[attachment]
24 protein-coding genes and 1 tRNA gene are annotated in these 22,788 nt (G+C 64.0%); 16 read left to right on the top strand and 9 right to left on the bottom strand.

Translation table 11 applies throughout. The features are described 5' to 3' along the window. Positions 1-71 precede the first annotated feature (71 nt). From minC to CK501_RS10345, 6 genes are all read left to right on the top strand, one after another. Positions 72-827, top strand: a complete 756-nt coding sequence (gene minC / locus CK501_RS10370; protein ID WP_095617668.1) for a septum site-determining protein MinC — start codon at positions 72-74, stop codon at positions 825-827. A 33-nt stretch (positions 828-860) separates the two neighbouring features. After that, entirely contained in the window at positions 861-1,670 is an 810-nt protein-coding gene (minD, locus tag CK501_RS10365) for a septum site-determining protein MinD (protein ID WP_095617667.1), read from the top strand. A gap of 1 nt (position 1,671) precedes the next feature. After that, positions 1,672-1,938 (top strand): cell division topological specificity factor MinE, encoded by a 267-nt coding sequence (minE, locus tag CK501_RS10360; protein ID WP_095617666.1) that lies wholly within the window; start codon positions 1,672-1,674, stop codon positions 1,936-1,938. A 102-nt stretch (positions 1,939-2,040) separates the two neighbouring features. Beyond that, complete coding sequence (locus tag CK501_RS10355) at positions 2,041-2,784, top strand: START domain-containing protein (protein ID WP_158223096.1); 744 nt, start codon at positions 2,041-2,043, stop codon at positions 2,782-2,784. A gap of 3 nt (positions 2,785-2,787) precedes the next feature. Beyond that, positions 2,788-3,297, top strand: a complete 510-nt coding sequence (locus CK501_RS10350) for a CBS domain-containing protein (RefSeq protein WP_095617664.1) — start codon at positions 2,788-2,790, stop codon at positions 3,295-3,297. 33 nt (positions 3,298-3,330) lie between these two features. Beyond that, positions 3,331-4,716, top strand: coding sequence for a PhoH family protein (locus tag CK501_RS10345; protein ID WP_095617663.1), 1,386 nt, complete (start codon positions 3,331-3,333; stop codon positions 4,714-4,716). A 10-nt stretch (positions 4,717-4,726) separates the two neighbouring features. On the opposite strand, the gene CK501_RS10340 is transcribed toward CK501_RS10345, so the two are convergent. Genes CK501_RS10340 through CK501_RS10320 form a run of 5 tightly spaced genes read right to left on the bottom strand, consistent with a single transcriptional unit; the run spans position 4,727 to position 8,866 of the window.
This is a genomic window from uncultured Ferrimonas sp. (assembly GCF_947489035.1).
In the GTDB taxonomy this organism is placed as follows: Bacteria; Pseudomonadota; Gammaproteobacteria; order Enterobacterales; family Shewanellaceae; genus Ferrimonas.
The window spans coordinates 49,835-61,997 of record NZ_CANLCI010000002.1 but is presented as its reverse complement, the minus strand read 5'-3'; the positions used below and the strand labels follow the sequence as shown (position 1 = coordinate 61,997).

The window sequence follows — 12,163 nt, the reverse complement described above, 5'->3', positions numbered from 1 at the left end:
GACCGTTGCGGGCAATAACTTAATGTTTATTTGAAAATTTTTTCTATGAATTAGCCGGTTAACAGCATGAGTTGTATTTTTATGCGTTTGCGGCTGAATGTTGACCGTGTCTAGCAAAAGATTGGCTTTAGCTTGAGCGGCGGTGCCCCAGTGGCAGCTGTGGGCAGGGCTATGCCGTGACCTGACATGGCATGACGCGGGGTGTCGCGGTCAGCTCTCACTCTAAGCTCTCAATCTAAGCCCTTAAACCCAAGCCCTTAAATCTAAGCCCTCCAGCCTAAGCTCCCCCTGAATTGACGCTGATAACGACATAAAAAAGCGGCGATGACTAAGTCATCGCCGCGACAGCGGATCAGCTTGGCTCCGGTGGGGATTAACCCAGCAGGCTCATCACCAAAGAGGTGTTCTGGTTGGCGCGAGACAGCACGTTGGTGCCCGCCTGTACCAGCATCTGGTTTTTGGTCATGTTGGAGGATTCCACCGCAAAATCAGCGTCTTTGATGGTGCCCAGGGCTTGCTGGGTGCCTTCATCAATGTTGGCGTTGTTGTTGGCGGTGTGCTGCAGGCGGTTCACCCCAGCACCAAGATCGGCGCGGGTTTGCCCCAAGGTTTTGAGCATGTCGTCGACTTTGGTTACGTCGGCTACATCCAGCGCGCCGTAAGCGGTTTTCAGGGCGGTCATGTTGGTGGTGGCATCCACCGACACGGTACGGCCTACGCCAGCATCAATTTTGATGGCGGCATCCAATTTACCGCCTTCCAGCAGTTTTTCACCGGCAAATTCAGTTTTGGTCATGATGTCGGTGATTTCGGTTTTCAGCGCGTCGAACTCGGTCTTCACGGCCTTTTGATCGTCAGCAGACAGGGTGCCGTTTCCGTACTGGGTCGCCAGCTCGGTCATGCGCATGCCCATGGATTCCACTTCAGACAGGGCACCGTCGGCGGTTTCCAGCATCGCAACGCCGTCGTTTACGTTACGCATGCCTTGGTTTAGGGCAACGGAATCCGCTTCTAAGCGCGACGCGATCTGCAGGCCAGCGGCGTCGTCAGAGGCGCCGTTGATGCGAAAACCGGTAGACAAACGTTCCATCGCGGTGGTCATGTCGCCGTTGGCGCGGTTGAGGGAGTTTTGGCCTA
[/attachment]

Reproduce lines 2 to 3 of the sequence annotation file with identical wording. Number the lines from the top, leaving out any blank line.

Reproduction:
Translation table 11 applies throughout. The features are described 5' to 3' along the window. Positions 1-71 precede the first annotated feature (71 nt). From minC to CK501_RS10345, 6 genes are all read left to right on the top strand, one after another. Positions 72-827, top strand: a complete 756-nt coding sequence (gene minC / locus CK501_RS10370; protein ID WP_095617668.1) for a septum site-determining protein MinC — start codon at positions 72-74, stop codon at positions 825-827. A 33-nt stretch (positions 828-860) separates the two neighbouring features. After that, entirely contained in the window at positions 861-1,670 is an 810-nt protein-coding gene (minD, locus tag CK501_RS10365) for a septum site-determining protein MinD (protein ID WP_095617667.1), read from the top strand. A gap of 1 nt (position 1,671) precedes the next feature. After that, positions 1,672-1,938 (top strand): cell division topological specificity factor MinE, encoded by a 267-nt coding sequence (minE, locus tag CK501_RS10360; protein ID WP_095617666.1) that lies wholly within the window; start codon positions 1,672-1,674, stop codon positions 1,936-1,938. A 102-nt stretch (positions 1,939-2,040) separates the two neighbouring features. Beyond that, complete coding sequence (locus tag CK501_RS10355) at positions 2,041-2,784, top strand: START domain-containing protein (protein ID WP_158223096.1); 744 nt, start codon at positions 2,041-2,043, stop codon at positions 2,782-2,784. A gap of 3 nt (positions 2,785-2,787) precedes the next feature. Beyond that, positions 2,788-3,297, top strand: a complete 510-nt coding sequence (locus CK501_RS10350) for a CBS domain-containing protein (RefSeq protein WP_095617664.1) — start codon at positions 2,788-2,790, stop codon at positions 3,295-3,297. 33 nt (positions 3,298-3,330) lie between these two features. Beyond that, positions 3,331-4,716, top strand: coding sequence for a PhoH family protein (locus tag CK501_RS10345; protein ID WP_095617663.1), 1,386 nt, complete (start codon positions 3,331-3,333; stop codon positions 4,714-4,716). A 10-nt stretch (positions 4,717-4,726) separates the two neighbouring features. On the opposite strand, the gene CK501_RS10340 is transcribed toward CK501_RS10345, so the two are convergent. Genes CK501_RS10340 through CK501_RS10320 form a run of 5 tightly spaced genes read right to left on the bottom strand, consistent with a single transcriptional unit; the run spans position 4,727 to position 8,866 of the window.
This is a genomic window from uncultured Ferrimonas sp. (assembly GCF_947489035.1).